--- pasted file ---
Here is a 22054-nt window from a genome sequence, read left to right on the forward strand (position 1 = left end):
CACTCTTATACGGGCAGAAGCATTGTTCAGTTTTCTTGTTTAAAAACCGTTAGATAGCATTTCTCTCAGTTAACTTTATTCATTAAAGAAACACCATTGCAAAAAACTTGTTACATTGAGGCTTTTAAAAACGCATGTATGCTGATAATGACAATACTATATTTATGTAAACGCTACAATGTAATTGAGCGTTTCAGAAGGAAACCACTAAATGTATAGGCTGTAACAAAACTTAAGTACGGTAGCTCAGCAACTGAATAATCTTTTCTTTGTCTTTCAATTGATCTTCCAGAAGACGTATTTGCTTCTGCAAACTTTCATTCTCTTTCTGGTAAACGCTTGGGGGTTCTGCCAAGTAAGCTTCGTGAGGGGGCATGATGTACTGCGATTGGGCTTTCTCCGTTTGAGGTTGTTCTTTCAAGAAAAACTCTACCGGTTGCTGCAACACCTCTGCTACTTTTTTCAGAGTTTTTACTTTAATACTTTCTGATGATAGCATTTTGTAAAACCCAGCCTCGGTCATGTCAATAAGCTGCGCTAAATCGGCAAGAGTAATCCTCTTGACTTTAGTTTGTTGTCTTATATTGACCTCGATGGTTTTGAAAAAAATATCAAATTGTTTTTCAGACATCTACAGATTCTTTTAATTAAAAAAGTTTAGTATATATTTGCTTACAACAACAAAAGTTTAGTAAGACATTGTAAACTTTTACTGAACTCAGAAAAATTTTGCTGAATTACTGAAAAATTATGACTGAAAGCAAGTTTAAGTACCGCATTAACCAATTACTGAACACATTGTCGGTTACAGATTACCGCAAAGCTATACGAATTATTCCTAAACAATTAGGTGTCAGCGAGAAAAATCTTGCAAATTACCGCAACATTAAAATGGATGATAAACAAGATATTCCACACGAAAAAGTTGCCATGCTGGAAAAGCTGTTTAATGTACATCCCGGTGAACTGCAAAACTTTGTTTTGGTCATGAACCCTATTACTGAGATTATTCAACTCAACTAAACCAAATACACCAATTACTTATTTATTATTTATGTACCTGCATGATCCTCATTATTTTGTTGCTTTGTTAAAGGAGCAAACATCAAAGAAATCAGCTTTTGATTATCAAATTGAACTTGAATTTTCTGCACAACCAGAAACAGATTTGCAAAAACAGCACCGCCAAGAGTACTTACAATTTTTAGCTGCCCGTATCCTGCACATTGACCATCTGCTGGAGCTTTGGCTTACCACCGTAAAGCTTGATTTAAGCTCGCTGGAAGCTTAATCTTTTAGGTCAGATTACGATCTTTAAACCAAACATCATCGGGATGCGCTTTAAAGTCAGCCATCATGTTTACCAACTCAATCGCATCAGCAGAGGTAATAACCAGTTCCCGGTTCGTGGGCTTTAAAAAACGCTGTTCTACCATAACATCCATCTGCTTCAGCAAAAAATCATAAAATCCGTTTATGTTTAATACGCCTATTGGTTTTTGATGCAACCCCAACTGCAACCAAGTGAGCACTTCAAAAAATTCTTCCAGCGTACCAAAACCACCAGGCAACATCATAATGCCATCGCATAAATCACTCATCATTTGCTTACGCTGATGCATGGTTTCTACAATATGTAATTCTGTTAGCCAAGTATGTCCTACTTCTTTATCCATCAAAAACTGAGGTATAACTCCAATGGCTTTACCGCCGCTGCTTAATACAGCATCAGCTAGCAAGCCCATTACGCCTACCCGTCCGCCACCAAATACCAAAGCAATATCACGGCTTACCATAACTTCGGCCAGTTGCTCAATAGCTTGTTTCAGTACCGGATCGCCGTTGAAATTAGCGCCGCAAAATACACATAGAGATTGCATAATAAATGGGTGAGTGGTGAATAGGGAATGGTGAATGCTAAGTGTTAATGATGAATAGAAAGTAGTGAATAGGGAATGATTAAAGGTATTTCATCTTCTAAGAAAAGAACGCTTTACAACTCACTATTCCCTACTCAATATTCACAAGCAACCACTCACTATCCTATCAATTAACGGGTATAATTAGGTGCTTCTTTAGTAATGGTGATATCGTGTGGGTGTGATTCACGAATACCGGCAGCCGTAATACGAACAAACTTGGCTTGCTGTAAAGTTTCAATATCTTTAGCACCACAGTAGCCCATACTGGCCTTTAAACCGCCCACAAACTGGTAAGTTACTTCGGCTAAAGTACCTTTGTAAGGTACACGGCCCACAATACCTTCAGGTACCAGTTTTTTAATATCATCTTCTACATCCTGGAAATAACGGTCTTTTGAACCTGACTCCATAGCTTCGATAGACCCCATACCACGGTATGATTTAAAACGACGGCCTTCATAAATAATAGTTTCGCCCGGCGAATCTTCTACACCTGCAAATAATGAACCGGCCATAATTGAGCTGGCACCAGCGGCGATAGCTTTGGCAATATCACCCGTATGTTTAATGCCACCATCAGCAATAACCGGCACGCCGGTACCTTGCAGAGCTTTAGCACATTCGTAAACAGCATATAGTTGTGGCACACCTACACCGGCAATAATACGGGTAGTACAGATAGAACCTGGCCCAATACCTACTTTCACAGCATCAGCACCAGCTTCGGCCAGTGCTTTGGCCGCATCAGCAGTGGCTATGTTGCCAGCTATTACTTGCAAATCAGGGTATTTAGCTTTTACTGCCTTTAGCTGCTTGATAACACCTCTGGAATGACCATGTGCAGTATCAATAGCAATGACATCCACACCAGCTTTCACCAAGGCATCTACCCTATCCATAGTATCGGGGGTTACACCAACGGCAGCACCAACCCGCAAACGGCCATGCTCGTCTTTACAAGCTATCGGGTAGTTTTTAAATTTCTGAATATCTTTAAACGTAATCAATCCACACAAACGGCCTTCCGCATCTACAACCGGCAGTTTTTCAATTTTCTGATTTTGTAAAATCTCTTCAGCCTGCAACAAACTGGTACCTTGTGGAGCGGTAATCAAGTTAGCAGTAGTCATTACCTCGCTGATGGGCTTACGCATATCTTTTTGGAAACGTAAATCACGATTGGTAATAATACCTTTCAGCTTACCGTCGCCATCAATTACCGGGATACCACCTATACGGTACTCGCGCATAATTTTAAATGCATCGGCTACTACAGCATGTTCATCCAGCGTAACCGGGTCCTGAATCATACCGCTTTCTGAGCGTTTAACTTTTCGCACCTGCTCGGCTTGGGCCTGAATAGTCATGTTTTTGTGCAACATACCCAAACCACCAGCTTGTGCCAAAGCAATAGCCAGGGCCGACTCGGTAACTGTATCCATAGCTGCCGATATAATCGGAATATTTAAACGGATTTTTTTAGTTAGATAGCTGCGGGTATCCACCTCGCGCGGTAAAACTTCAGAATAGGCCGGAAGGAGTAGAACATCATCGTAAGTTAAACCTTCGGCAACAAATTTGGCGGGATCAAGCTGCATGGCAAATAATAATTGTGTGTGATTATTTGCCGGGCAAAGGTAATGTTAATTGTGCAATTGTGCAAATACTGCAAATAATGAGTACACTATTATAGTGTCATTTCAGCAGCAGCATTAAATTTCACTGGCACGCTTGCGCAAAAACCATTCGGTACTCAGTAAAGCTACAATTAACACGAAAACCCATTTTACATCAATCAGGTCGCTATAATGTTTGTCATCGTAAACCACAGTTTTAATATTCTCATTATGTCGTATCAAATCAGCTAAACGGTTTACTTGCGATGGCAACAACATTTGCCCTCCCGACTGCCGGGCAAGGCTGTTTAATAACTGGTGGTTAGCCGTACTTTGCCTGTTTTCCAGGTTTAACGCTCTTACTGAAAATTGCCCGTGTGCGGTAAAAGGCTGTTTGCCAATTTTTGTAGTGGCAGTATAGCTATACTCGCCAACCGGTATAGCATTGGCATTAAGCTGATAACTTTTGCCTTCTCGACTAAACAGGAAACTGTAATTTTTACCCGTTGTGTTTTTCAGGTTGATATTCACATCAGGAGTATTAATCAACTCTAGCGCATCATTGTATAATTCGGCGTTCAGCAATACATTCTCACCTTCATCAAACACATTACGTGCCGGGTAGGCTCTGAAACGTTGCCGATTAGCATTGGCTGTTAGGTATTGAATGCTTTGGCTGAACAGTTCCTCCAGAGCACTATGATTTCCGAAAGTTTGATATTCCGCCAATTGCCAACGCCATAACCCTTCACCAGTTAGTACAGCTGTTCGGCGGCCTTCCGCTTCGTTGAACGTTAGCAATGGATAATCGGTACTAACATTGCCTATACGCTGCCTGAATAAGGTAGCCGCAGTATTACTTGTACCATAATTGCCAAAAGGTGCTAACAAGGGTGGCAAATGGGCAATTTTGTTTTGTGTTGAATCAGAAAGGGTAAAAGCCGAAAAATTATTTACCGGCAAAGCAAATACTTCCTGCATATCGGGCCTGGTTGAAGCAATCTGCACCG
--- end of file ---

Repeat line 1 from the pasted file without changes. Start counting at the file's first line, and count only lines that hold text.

Here is a 22054-nt window from a genome sequence, read left to right on the forward strand (position 1 = left end):